Xiaomi’s Redmi sub-brand focuses on entry-level and mid-range devices, and the Redmi 9 is the epitome of its quest. The Redmi 9 is aggressively priced at just $160 — give or take a few dollars. That’s seven or eight times less than a leading flagship device. The question is, do you get seven or eight times less of a smartphone? Or — to put it another way — what does $160 buy you and what’s missing?
Find out in the Android Authority Redmi 9 review.
About this Redmi 9 review: I spent a week testing the Redmi 9. The device was running MIUI Global 11.0.4, which is based on Android 10 with the June 2020 security patch installed.
Redmi 9 review: It’s all about price
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The Redmi 9 is the latest model in the vanilla Redmi series, which is the series that started the Redmi brand back in 2013. Price remains the key factor. However, that hasn’t stopped Xiaomi from including four camera sensors, a Full HD display, Corning Gorilla Glass 3, USB-C, quick charging, reverse charging, and an IR blaster on the Redmi 9.
To hit its low price point, the Redmi 9 will differ from more expensive devices when it comes to performance, RAM, and storage. The price also reflects the construction, with no fancy alloys, no chamfered edges, and no curved display. There’s lots of plastic and the overall feel is simple. However, that doesn’t mean the build is lacking in quality. The Redmi 9 feels sturdy. I always handled it with confidence, and never worried that it was about to split apart at the seams.
See also: Best budget phones
What is it like to use the Redmi 9?
Taking into account the context, which is price and value for money, the Redmi 9 is surprisingly good. I must confess that I did groan a little when I heard I would be reviewing the device. However, having used the Redmi 9 for a while I must chastise myself for prejudging it. I wasn’t expecting such a pleasant experience from a $160 smartphone. Don’t misunderstand me. This isn’t a Samsung Galaxy S20 or a OnePlus 8. But if my budget was small and I was parting with my hard-earned cash, then I would be pleased with the Redmi 9.
The back of the phone is plastic, but Xiaomi turned this into a plus point. There is an interesting circular design around the camera module that Xiaomi says, “gives a sense of balance and elegance.” This actually isn’t a bad way to describe it. Kudos to the copywriter. The back is textured, which enhances the grip and prevents fingerprints.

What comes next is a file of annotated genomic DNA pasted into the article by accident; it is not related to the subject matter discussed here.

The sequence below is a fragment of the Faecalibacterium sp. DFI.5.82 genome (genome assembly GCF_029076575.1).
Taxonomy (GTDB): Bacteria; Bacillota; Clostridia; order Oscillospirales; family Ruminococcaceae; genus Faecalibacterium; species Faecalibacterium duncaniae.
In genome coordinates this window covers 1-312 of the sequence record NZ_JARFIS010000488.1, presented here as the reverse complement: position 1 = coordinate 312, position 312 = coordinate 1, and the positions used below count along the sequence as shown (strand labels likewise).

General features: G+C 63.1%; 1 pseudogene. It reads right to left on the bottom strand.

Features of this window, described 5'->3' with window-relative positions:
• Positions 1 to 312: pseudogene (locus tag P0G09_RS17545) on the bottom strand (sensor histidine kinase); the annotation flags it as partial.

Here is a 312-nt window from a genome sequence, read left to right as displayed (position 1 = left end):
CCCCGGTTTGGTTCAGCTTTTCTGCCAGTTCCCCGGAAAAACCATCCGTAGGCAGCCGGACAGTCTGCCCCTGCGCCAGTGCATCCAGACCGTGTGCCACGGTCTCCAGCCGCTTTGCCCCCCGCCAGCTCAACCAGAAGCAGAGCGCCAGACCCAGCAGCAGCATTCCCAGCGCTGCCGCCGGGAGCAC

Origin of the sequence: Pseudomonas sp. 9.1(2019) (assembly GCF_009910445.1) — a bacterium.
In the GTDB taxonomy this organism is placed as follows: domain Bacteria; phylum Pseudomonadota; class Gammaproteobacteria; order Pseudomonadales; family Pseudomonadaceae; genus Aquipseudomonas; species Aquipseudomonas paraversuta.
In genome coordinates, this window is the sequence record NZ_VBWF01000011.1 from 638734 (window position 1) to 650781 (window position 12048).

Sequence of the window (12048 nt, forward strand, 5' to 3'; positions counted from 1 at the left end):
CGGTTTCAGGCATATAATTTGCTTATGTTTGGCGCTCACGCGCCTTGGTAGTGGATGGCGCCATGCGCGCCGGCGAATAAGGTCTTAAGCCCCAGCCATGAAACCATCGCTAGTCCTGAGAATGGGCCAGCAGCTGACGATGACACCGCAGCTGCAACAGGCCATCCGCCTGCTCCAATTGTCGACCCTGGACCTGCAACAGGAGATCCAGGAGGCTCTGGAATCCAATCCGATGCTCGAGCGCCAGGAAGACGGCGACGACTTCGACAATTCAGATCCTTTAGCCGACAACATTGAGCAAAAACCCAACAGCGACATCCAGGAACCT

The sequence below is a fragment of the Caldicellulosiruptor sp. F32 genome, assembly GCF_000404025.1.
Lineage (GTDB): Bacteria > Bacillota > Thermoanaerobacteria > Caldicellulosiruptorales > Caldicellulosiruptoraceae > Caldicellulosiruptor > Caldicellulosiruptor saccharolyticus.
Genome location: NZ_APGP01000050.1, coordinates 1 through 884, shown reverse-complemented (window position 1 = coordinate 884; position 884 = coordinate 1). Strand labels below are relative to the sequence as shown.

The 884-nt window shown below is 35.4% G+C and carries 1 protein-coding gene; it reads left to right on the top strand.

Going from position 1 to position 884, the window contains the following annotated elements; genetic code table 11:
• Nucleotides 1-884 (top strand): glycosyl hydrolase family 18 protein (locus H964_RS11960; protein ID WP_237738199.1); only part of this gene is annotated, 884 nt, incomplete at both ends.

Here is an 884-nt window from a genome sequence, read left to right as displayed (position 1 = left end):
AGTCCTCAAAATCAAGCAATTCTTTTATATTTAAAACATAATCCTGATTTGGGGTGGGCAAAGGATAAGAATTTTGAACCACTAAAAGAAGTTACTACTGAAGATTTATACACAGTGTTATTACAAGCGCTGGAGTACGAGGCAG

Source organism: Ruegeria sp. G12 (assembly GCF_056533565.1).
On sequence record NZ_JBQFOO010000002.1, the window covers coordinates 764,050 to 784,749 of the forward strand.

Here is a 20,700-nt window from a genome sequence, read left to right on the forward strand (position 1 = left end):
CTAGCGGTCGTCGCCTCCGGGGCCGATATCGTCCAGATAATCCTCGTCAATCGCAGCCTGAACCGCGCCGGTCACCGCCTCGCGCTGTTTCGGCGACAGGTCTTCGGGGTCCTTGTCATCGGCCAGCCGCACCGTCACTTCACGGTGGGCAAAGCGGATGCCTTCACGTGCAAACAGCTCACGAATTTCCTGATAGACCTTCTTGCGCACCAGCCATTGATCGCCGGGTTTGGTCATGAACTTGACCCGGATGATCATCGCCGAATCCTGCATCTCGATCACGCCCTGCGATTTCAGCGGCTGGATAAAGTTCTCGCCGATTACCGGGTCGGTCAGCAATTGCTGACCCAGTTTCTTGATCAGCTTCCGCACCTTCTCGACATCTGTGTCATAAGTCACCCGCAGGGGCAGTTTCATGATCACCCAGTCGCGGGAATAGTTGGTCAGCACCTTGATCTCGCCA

The Redmi 9 comes in three colors: Carbon Grey, Ocean Green, and Sunset Purple. Each has a gradient design, reducing the blandness significantly.
The 6.53-inch FHD display has a 19.5:9 aspect ratio offering a screen resolution of 2,340 x 1,080. Brightness, colors, and viewing angles are all good. It’s possible to adjust the color temperature in the settings with “warm” and “cool” options alongside the default.
The Redmi 9 also supports sunlight mode, sometimes known as assertive display. When you step outside into strong sunlight, your phone will try to increase viewability by increasing the brightness. But screen brightness can only get you so far. With assertive display, the device is also able to increase the visibility of the darker areas, while stopping the already lighter areas from becoming washed-out. It’s a nice feature to have at this price point.
The Redmi 9 uses Xiaomi’s custom version of Android called MIUI. The device came with MIUI Global 11, which is based on Android 10. It includes the Google Play Store, Gmail, YouTube, Google Maps, Google Photos, and Google Assistant.
There are also some MIUI-specific apps like the Mi Browser, the Theme manager, Mi Calculator, the FM radio app, Mi Mover, and the Mi Remote app for the IR blaster. There are also some pre-installed games including Crazy Juicer, Dust Settle and Bubble Shooter with Friends. You can uninstall the games if need be.
One way Xiaomi is keeping the price low is by including adverts within MIUI itself, not just within apps. For example, when you install an app from the Play Store there is a high chance that you’ll see an advert on the final post-install screen. We’re not in love with this strategy.
Is the Redmi 9 any good for gaming?
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At the heart of the Redmi 9 is the MediaTek Helio G80 and either 3GB of RAM with 32GB of internal storage, or 4GB of RAM and 64GB of internal storage. The Helio G80 is an octa-core processor with 2 x 2.0GHz Cortex-A75 cores, 6 x 1.8GHz Cortex-A55 cores and a Mali-G52 MC2 GPU. For context, the Cortex-A75 was launched in 2017 and is the CPU core design used in processors like the Snapdragon 845, which is found in phones like the OnePlus 6.
Redmi 9 isn’t a gaming phone, but that doesn’t mean it can’t play games. I installed various casual games such as Temple Run 2, Star Wars: Galaxy of Heroes, and Brawl Stars, and they all played perfectly well. Upping the ante, I installed Asphalt 9 and Need For Speed: No Limits. Both were playable. However, I did notice the occasional lag in Asphalt 9.
Finally, I tried Fortnite and PUBG. Both were playable, but don’t expect high frame rates and detailed graphics. Fortnite doesn’t officially support the Redmi 9 and shows a warning when you start the game, however you’re allowed to play. Fortnite’s default settings for this device are 20fps with the low quality settings and the 3D resolution at 75%. PUBG ran well with the graphics set to balanced, the frame rate at medium, and without anti-aliasing.
I installed various casual games such as Temple Run 2, Star Wars: Galaxy of Heroes, and Brawl Stars, and they all played perfectly well.